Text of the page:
Misano was the stage for a flurry of negotiating among riders, though much of it was dependent on the fate of Scott Redding. As was previously the case with Marc Marquez, Jorge Lorenzo and Cal Crutchlow, Redding was proving pivotal in which seats would be available. With Redding now firmly ensconced in the Marc VDS Racing team for the next two years, the other seats can start to fill up.
Below is a list of all of the seats currently filled and available in MotoGP, with notes on individual contracts and speculation on who could fill the empty seats. PBM has sold its grid slots to IRTA, who will be selling them to Suzuki. The IODA team have made no announcement on their future, but they seem unlikely to continue, given the dearth of funding for the project. The grid as it stands consists of 24 bikes, two more than IRTA's target of 22. All 24 will get a start, but the grid slots with the worst record at the end of 2015 will lose their IRTA travel allowance.
Here's the state of play so far:
Press releases after Sunday's dramatic MotoGP race at Misano from the teams and from Bridgestone:
Marc VDS Racing are to move up to MotoGP, fielding a factory Honda RC213V for Scott Redding. The deal was announced late on Sunday night via the Marc VDS Racing Twitter feed, after meetings between the team, Honda, and team owner Marc van der Straten.
The agreement means that the Marc VDS team will field a factory Honda RC213V for the next three seasons, through 2017. The duration of the contract had been a critical point in the negotiations, allowing the team to spread the costs out over a longer period, and showing HRC's support for both the team and Redding.
The move to MotoGP had been mooted after the Indianapolis GP. After Indy, rumors emerged that Gresini's title sponsor, Go&Fun, would be pulling out of their deal a year early. Without the money from Go&Fun, Gresini could not afford the factory Honda. Gresini have now officially switched to Aprilia, leaving a factory Honda and an Open class Honda going begging.
Press releases from the MotoGP teams and Bridgestone after qualifying at Misano:
Press releases from the MotoGP teams and Bridgestone after the first day of practice on a soaking wet Misano:
2014 Misano MotoGP Friday Round Up: Wet Weather, A Terrible Surface, And A Raft Of Rider Announcements
For anyone on a budget, Misano is one of the cheaper MotoGP rounds to attend. Ticket prices aside, the area has a large amount of tourist accommodation, and the race takes place right at the tail end of the tourist season, when hotel prices are starting to drop. Buses run to and from the circuit from Riccione, making transport to and the track affordable. Misano is a great circuit to go to if you are trying to keep costs to a minimum.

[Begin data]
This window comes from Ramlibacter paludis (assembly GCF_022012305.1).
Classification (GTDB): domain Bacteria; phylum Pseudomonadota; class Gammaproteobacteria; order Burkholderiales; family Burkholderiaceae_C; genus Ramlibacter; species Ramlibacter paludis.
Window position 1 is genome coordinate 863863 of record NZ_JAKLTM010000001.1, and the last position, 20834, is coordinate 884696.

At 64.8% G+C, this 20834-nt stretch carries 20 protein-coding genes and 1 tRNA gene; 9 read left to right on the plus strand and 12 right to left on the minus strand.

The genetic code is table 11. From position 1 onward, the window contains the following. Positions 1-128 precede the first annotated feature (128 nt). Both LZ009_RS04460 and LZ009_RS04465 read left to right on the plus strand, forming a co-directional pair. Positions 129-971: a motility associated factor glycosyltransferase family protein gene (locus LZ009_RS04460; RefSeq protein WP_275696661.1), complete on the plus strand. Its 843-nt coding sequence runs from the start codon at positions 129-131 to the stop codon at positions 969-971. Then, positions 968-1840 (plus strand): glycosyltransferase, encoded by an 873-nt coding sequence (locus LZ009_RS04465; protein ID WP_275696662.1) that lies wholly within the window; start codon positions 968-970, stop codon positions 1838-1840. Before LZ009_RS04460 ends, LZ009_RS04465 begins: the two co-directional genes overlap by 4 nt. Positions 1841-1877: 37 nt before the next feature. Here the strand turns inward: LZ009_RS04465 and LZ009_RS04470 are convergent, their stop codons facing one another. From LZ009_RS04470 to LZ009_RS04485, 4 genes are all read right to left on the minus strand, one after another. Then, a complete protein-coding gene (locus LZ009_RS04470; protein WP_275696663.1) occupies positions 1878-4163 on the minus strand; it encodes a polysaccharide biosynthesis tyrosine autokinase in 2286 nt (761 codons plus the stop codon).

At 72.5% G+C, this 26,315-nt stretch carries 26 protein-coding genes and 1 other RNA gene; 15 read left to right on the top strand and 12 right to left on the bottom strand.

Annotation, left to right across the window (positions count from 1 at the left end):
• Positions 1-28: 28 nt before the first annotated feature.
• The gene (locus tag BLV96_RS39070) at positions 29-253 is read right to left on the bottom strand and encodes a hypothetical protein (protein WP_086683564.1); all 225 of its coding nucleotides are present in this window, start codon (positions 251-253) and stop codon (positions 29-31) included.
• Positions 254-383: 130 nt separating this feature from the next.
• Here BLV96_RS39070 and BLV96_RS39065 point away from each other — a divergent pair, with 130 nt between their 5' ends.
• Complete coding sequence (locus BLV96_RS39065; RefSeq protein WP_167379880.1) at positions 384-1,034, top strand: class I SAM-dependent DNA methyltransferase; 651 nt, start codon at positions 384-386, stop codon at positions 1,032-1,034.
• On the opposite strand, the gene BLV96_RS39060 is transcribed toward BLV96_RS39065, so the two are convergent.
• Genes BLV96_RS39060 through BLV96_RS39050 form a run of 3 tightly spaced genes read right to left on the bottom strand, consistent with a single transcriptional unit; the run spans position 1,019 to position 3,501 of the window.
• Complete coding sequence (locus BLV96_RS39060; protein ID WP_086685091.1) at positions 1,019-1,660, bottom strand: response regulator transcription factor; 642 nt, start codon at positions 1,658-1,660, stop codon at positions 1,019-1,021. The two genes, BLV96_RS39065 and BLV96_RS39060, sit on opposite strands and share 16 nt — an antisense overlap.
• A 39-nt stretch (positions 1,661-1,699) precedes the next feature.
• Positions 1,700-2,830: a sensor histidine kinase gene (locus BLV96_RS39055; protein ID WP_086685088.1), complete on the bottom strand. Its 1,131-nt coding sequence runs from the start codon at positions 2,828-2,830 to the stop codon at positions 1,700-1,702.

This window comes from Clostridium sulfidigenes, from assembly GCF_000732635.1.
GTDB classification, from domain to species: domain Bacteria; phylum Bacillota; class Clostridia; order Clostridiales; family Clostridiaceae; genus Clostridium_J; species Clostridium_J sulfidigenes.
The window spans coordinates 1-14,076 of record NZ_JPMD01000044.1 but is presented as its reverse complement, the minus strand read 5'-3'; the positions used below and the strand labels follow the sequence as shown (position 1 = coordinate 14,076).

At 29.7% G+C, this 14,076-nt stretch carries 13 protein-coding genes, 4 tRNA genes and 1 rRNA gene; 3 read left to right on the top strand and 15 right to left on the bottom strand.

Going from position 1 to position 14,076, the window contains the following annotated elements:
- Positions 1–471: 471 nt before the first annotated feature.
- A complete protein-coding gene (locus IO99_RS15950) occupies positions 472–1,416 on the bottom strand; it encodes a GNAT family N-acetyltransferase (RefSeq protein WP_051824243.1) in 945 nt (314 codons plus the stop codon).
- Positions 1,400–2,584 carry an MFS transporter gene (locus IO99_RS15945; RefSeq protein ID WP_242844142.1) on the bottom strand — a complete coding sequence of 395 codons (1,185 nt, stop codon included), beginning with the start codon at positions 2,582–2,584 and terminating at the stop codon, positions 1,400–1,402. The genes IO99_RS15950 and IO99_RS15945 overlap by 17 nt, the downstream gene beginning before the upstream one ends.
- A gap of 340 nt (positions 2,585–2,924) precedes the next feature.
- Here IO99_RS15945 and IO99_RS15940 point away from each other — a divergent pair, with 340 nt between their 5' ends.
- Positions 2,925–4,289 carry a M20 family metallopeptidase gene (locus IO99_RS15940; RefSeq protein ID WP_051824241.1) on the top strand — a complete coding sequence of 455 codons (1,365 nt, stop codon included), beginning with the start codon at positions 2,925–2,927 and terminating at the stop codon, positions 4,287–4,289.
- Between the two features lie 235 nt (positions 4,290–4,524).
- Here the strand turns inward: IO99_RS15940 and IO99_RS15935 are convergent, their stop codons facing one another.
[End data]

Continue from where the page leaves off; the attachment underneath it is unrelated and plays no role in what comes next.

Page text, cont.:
Misano may be a cheap weekend for fans, but it certainly wasn't cheap for the teams in all three classes in MotoGP. The rain-drenched conditions on Friday saw riders crashing left, right, and center, in Moto3, Moto2 and MotoGP. They racked up a grand total of 62 crashes in all three classes, in just a single day. Given that crash damage on Grand Prix machinery tends to start at a minimum of around a thousand euros, going up arithmetically with the severity of the crash and the class the bike is racing in, a conservative estimate of the grand total for repairs on the first day of practice would be enough to pay for a ride in Moto3. Or possibly even on a MotoGP Open class bike.
The cause of those 62 crashes? The water certainly didn't help. Rain fell through the night and all day, leaving the track soaked and standing water on some part of the track. But it wasn't just the water, the surface of the track itself was very poor, and rubber left on the track made braking on the racing line a treacherous affair, riders in all three classes going down as the front locked up. The fact that Bridgestone had started the MotoGP riders off on the harder of the two wet tire options didn't help either. It was an understandable choice: in previous years, when riders have used the softer wet tire, they have ended up being destroyed at Misano. But on a track with standing water to cool the wet tires, tire temperatures were never raised enough for the soft tires to start to show any significant wear. The harder front tire never really reached the temperature at which it started to offer any real grip.
It is to be a weekend of announcements, most of them already widely expected. The most widely trailed move has now been confirmed officially: from 2015, Aprilia is to return to MotoGP with the Gresini Racing team.